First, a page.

“Through participation in standards development at national and European level, certification bodies – such as SSAIB – help to shape the nation’s security and safety standards, therefore we are able to inform others of standard issues that might impact upon service providers and end-users as well.

“Here at SSAIB, we continue to review the range of schemes we offer to ensure that they meet the needs of both the marketplace and registered firms.

“In addition, by using a third-party certificated provider, this will satisfy insurers that all reasonable precautions have been taken to mitigate risk and demonstrate that enough sufficient steps have been taken to prevent it.”

Technical and procedural requirements

The National Police Chiefs’ Council (NPCC) Security Systems Policy is a public document that provides details of how and when the police will respond to security system activations. It also sets out the technical and procedural requirements that the private security industry, involved in providing the installation, maintenance and monitoring of such systems, must follow in order to gain a police response to a security system on behalf of their customers.

The objectives of the policy can be summarised as follows:

–  To reduce the number of false calls passed to the police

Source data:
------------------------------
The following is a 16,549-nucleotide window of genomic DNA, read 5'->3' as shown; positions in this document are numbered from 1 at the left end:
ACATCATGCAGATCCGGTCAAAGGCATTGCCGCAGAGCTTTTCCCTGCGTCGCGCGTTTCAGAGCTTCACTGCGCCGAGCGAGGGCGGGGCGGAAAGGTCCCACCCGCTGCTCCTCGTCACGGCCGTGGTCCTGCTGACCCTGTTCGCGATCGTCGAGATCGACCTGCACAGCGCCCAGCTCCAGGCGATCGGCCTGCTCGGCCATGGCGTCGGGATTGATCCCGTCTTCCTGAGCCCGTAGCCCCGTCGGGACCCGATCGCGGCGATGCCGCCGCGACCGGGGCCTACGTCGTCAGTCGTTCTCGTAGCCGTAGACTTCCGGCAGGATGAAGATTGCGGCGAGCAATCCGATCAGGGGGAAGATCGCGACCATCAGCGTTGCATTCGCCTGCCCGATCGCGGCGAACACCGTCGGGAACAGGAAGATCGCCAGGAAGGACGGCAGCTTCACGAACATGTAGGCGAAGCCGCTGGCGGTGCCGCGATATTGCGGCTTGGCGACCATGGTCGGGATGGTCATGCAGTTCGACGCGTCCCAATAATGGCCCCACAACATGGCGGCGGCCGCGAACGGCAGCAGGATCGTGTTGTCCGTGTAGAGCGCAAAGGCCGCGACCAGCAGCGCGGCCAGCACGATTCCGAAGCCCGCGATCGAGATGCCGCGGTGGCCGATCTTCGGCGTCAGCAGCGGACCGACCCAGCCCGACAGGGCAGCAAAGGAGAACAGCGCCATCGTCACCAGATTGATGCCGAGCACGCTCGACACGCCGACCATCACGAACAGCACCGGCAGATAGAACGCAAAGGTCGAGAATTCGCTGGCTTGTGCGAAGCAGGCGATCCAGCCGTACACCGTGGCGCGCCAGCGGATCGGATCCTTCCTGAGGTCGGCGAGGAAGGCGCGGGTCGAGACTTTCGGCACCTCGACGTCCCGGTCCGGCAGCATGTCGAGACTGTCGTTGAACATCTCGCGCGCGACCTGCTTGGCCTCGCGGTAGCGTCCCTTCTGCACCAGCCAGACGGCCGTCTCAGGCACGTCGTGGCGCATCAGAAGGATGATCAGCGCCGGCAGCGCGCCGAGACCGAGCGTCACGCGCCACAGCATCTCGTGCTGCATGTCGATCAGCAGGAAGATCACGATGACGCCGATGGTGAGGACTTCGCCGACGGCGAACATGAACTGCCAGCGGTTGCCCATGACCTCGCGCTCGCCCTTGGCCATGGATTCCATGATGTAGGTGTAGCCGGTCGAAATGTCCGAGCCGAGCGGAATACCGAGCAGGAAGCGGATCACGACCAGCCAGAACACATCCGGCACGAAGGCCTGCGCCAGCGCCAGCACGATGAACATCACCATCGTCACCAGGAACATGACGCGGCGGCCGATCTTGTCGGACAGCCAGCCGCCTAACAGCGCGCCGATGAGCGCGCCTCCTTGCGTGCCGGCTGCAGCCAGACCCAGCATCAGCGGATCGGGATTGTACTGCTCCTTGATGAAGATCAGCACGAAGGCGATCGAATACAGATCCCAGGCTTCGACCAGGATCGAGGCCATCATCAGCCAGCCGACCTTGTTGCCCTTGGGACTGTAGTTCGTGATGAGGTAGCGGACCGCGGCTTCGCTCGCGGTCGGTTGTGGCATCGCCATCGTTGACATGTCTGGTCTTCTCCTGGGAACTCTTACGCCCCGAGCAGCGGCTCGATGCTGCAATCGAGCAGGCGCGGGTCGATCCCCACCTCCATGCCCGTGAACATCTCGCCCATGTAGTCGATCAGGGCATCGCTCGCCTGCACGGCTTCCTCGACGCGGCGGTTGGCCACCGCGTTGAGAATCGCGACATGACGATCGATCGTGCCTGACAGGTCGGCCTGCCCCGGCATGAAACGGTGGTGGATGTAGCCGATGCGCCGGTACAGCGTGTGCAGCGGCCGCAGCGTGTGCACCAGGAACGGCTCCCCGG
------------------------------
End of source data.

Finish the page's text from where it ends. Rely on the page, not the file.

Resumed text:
–  To provide an immediate police response to compliant security systems

–  Providing guidance security companies on police response to non-compliant systems

–  Placing responsibility for compliance with the policy on a UKAS (United Kingdom Accreditation Service) accredited certification body. Enforcement of standards is not a police function

–  To achieve a unified approach to the administration process

Installers who wish to be compliant with police forces in order to install, maintain and monitor security systems for police response must be certified in accordance with the policy by a certification body accredited by UKAS. Whe accredited, the security company needs to apply to the home force where its principal operating/registered office is based requesting to be placed on that force’s compliant list of companies.

Police CPI work with the national alarm inspectorate bodies and trade organisations for the security industry – the aforementioned NSI, SSAIB, BSIA, as well as the Fire and Security Association (FSA) – to develop a partnership approach with the private security industry. 

This work seeks to progress a partnership approach with the private security industry, specifically to improve the performance of security systems and increase the preventative impact and detection rate emanating from such systems.

Since 1995, there have been 1.1m fewer calls to police to respond to false alarms or alarms involving faulty equipment, reducing from 1,188,386 in 1995 to 85,146 in 2020 despite the number of registered alarm systems almost doubling. The number of burglaries from properties with police compliant security systems has also reduced significantly from 135,990 in 1995 to 11,109 in 2020.